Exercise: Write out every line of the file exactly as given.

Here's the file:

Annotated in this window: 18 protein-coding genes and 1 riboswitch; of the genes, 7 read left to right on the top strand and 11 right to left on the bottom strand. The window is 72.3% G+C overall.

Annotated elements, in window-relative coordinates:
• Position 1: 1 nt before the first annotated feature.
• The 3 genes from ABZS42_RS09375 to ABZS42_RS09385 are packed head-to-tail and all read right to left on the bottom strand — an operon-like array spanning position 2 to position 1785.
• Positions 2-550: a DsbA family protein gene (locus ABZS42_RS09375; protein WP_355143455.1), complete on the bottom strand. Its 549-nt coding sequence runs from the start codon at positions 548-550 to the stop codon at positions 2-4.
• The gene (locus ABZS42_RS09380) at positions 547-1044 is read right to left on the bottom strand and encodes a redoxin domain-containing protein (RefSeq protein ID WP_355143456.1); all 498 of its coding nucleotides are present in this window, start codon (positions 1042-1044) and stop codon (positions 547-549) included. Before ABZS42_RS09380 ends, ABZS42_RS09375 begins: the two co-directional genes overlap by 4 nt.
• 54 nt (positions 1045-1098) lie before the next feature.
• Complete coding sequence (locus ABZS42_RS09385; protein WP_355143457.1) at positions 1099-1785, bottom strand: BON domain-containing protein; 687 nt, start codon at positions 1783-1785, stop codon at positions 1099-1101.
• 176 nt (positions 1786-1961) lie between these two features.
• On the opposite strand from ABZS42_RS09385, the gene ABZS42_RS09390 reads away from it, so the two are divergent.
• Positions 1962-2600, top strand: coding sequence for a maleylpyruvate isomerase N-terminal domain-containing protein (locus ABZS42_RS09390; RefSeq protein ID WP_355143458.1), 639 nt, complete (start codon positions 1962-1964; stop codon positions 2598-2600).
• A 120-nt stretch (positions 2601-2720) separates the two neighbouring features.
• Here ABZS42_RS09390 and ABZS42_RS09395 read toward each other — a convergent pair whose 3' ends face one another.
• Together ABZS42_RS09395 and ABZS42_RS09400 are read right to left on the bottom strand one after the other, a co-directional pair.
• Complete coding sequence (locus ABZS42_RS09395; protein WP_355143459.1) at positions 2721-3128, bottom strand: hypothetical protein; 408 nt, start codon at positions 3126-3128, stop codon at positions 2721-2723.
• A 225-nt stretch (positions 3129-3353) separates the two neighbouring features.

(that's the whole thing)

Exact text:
Annotated in this window: 18 protein-coding genes and 1 riboswitch; of the genes, 7 read left to right on the top strand and 11 right to left on the bottom strand. The window is 72.3% G+C overall.

Annotated elements, in window-relative coordinates:
• Position 1: 1 nt before the first annotated feature.
• The 3 genes from ABZS42_RS09375 to ABZS42_RS09385 are packed head-to-tail and all read right to left on the bottom strand — an operon-like array spanning position 2 to position 1785.
• Positions 2-550: a DsbA family protein gene (locus ABZS42_RS09375; protein WP_355143455.1), complete on the bottom strand. Its 549-nt coding sequence runs from the start codon at positions 548-550 to the stop codon at positions 2-4.
• The gene (locus ABZS42_RS09380) at positions 547-1044 is read right to left on the bottom strand and encodes a redoxin domain-containing protein (RefSeq protein ID WP_355143456.1); all 498 of its coding nucleotides are present in this window, start codon (positions 1042-1044) and stop codon (positions 547-549) included. Before ABZS42_RS09380 ends, ABZS42_RS09375 begins: the two co-directional genes overlap by 4 nt.
• 54 nt (positions 1045-1098) lie before the next feature.
• Complete coding sequence (locus ABZS42_RS09385; protein WP_355143457.1) at positions 1099-1785, bottom strand: BON domain-containing protein; 687 nt, start codon at positions 1783-1785, stop codon at positions 1099-1101.
• 176 nt (positions 1786-1961) lie between these two features.
• On the opposite strand from ABZS42_RS09385, the gene ABZS42_RS09390 reads away from it, so the two are divergent.
• Positions 1962-2600, top strand: coding sequence for a maleylpyruvate isomerase N-terminal domain-containing protein (locus ABZS42_RS09390; RefSeq protein ID WP_355143458.1), 639 nt, complete (start codon positions 1962-1964; stop codon positions 2598-2600).
• A 120-nt stretch (positions 2601-2720) separates the two neighbouring features.
• Here ABZS42_RS09390 and ABZS42_RS09395 read toward each other — a convergent pair whose 3' ends face one another.
• Together ABZS42_RS09395 and ABZS42_RS09400 are read right to left on the bottom strand one after the other, a co-directional pair.
• Complete coding sequence (locus ABZS42_RS09395; protein WP_355143459.1) at positions 2721-3128, bottom strand: hypothetical protein; 408 nt, start codon at positions 3126-3128, stop codon at positions 2721-2723.
• A 225-nt stretch (positions 3129-3353) separates the two neighbouring features.